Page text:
The Costs of Not Building Green - Green Building Elements

The Costs of Not Building Green

Despite the narrowing gap in cost between green building and traditional “to-code” building, most builders and home buyers still perceive the green option to be significantly more expensive.  The reality is that due to increased builder education and an influx of affordable green building products, a building can be built green within the same budget as a non-green building.  According to Clark Wilson, CEO of Austin based Green Builders, Inc., “It’s our job as builders to find those green products that don’t drive up the price of the home.”  Rick Hunter of the St. Louis green building firm Sage Homebuilders agrees:  “With proper planning and a little experience, building green, even certified green, can be done for about the same cost. We are building certified green homes at the highest levels of certification for less than 1% cost increase.”  For an informative breakdown on how green buildings cost from 0 to 2% more than non-green buildings, check out “The True Costs of Building Green” from the folks at Buildings.com.

Now that green building is an affordable option, it’s time to change the way we frame the affordability debate.  Too long have supporters of green building been on the defensive, forced to justify the costs of building more energy efficient, healthier, more sustainable homes.  Instead of focusing on the costs of making your building green, let’s talk about the costs of not building green.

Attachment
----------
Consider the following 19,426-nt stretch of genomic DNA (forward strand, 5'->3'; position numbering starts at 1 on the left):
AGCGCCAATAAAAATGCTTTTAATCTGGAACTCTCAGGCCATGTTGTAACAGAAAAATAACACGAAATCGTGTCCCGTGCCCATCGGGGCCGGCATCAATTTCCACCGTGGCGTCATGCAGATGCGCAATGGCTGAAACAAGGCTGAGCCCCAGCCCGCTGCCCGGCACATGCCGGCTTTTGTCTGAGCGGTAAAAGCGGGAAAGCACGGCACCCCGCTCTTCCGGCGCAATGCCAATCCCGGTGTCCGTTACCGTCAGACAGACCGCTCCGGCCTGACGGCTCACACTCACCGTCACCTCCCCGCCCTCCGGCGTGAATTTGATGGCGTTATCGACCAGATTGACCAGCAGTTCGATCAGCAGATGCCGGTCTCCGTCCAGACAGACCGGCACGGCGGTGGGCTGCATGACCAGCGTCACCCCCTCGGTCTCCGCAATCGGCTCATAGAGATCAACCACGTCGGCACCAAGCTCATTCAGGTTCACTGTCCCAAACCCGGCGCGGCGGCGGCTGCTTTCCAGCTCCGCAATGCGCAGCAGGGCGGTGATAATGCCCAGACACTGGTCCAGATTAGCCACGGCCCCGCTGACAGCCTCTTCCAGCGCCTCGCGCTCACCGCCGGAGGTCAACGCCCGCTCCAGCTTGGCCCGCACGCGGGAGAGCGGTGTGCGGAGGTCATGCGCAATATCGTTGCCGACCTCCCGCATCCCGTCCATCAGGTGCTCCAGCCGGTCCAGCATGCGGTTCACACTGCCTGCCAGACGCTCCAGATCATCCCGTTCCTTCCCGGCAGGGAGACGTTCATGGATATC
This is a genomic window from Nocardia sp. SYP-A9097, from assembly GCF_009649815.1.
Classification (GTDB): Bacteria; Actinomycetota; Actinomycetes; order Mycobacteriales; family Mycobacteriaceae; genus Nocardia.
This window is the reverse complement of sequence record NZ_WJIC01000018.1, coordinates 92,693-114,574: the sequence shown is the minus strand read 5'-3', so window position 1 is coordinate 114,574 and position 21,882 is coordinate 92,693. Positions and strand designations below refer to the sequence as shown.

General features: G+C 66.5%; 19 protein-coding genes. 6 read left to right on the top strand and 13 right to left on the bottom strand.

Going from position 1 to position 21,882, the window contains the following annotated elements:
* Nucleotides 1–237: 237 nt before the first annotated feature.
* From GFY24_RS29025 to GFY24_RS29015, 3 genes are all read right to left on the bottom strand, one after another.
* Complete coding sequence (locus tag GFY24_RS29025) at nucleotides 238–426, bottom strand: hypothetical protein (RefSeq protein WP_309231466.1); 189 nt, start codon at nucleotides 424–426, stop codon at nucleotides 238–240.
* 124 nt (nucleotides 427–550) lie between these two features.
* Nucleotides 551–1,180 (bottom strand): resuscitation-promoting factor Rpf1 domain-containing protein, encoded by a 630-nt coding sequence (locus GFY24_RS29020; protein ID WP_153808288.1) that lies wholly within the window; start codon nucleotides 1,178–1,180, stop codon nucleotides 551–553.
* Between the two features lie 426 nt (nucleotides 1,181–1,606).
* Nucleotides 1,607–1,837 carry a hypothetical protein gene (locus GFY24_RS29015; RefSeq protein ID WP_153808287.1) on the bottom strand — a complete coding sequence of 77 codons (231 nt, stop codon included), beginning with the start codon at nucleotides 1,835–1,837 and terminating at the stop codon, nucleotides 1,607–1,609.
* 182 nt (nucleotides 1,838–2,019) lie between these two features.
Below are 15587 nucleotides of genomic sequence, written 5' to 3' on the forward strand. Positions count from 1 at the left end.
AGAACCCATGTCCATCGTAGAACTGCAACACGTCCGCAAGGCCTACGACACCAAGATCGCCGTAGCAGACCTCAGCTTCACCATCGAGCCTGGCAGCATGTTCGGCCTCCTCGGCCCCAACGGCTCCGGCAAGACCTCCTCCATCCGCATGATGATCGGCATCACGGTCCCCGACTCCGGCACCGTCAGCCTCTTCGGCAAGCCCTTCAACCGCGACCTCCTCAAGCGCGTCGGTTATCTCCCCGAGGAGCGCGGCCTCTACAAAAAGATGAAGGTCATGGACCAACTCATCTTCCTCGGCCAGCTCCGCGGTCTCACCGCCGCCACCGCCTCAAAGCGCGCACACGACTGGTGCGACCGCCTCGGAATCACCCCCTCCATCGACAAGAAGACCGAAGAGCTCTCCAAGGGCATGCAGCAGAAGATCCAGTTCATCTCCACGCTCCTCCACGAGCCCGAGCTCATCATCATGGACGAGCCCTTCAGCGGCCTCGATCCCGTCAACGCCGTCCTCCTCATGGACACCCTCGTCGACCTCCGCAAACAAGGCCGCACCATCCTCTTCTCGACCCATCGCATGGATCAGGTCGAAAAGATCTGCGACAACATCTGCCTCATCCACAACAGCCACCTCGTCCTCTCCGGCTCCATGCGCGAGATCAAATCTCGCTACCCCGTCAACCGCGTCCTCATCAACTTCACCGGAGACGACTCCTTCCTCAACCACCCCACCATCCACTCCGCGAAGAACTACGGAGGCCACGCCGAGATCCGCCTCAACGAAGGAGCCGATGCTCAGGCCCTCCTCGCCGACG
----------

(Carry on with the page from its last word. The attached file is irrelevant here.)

Energy

For those strictly interested in a financial reason to go green, the energy savings of a green building speak for themselves.  With the help of the EPA’s ENERGY STAR program, advances in energy efficiency have resulted in savings of 40 to 60% over non-green buildings.  Greater focus on appropriately sized HVAC systems, tight construction and ducts, effective insulation, and energy efficient windows can save a significant amount of energy and money.  Add in the water savings from low-flow fixtures, tankless water heaters, very efficient appliances, greywater systems, water-friendly landscaping, and rainwater collection systems and it’s clear how wasteful a non-green building can be.  Save a little bit of money now by ignoring these green options and you could be throwing away money for years.

Health

You wouldn’t buy baby bottles with potentially harmful chemicals or toys with toxic paint, so why would you buy a whole house with both?  Paints, adhesives, and caulks can all contain volatile organic compounds (VOCs,) the greatest causes of indoor air pollution in the home, which have been tied to increased asthma rates.  Wood products in the home can contain urea-formaldehyde, a known carcinogen that is banned in Canada and Europe and soon will be on its way out in California. The Lawrence Berkeley National Laboratory studied indoor air pollution in homes and “found moderate to strong increases in respiratory and allergic health effects among children in homes with higher concentrations of selected VOCs.”